Actual numbers and release dates for vCenter and ESXi upgradesPlanning the Upgrade

When you’ve established a proper upgrade path for you, it’s time to develop the upgrade’s inner order. Not only does it take care of the upgrade steps per se, but it also prepares for a situation where something goes wrong (you can read about vCenter roll back here). It also won’t hurt if you’ve had a backup copy of your configuration at hand before the upgrade.

You just have to remember that while upgrading VMware vSphere, you better start with vCenter management servers: ESXi hosts only come after that. Before the procedure, find all you need to know here.

The scheme looks like that:

vCenter Server upgrade scheme

If you have vCenter Server on Windows, you should use Migration Assistant and Migration Tool utilities: they will walk you through the path to vCenter Server Appliance (vCSA) step by step.

According to VMware, you only need two primary things to move from vCenter to vCSA:

  • Migration Assistant – console utility that you activate before the vCenter migration master. It determines the migration requirements and generally points an admin in the right direction.
  • Migration Tool – migration master that is available from the vCenter’s main distributive.

Migration steps

All in all, the vCenter upgrade algorithm looks something like that (more details here):

vCenter upgrade algorithm

Important: remember about Virtual Hardware upgrade when the migration is done.

There are three ways to perform VMware ESXi upgrade:

  • Manual (through GUI with the use of CLI or scripted installation)
  • Auto Deploy (host upgrade)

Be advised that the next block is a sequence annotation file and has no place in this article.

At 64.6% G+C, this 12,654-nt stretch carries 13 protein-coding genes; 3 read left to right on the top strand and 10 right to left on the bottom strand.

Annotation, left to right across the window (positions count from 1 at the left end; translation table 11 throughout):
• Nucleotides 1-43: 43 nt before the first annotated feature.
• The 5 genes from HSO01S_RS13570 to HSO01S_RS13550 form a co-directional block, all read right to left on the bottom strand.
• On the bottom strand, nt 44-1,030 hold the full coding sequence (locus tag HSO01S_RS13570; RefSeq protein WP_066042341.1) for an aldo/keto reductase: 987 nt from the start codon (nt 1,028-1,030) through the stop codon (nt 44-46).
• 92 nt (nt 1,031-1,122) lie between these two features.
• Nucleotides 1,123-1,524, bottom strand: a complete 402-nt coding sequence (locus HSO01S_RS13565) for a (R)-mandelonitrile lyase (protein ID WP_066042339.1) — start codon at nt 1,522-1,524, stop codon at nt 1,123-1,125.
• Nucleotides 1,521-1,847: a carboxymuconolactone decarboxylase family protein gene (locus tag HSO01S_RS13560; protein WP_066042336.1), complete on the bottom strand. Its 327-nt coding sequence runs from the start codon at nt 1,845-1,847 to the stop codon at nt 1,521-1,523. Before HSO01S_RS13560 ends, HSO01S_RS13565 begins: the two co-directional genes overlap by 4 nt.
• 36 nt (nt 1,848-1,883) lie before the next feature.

• vSphere Lifecycle Manager (the replacement of Update Manager)

Three ways to perform VMware ESXi upgrade

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Post-Upgrade Procedures

Now you may think that it’s time to call it a day, but we aren’t done just yet: don’t forget about the post-upgrade procedures. For vCenter, these are (look it up here):

  • Verify the successful migration (details are here).
  • Log in to vCenter Server by using the vSphere Client (details are here).
  • Decommission the old Platform Services Controller (details are here).
  • Install the VMware Enhanced Authentication Plug-in (details are here).
  • Perform the components reconfiguration.
  • Verify the correct working of the authentication and identification workflows.
  • If you’ve successfully migrated vCenter Server on Windows to vCSA, you’ll have to recreate the local OS users in vCenter Single Sign-On and assign them the necessary access rights (details are here).
  • Don’t forget to check all your additional vCenter plug-ins and modules (details are here).
  • Monitor and Manage historical data migration (details are here).

For VMware vSphere / ESXi, the procedures are as follows (all documentation is here):

  • Check the upgrade logs with vSphere Client.
  • After the upgrade is done, reconnect the host (click on Connect in the ESXi context menu).
  • Assign VMware ESXi license. You can download it from My VMware.
  • The host sdX devices also require reconfiguration. Also, take a look at the scripts using these device numbers because those will be renumbered when you’re done with the upgrade.
  • Perform Virtual Hardware Version upgrade via vSphere Client or Lifecycle Manager.
  • Configure vSphere Authentication Proxy services (the previous versions aren’t compatible with VMware vSphere 7.0). You can find a lot more information here.


Of course, this article is just a short guide because it’s impossible to mention every single detail. However, since it seems we have already covered the most crucial aspects, this should be enough for anyone to go through the upgrade without any fuss. Good luck with upgrading your VMware vSphere!

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Alex Samoylenko
Alex Samoylenko
Virtualization technology professional. 10 years ago he built #1 website on virtualization in Russia. Alex runs his own virtualization-focused company VMC. He is a CEO of a mobile game publisher Nova Games and a CEO of an international dating site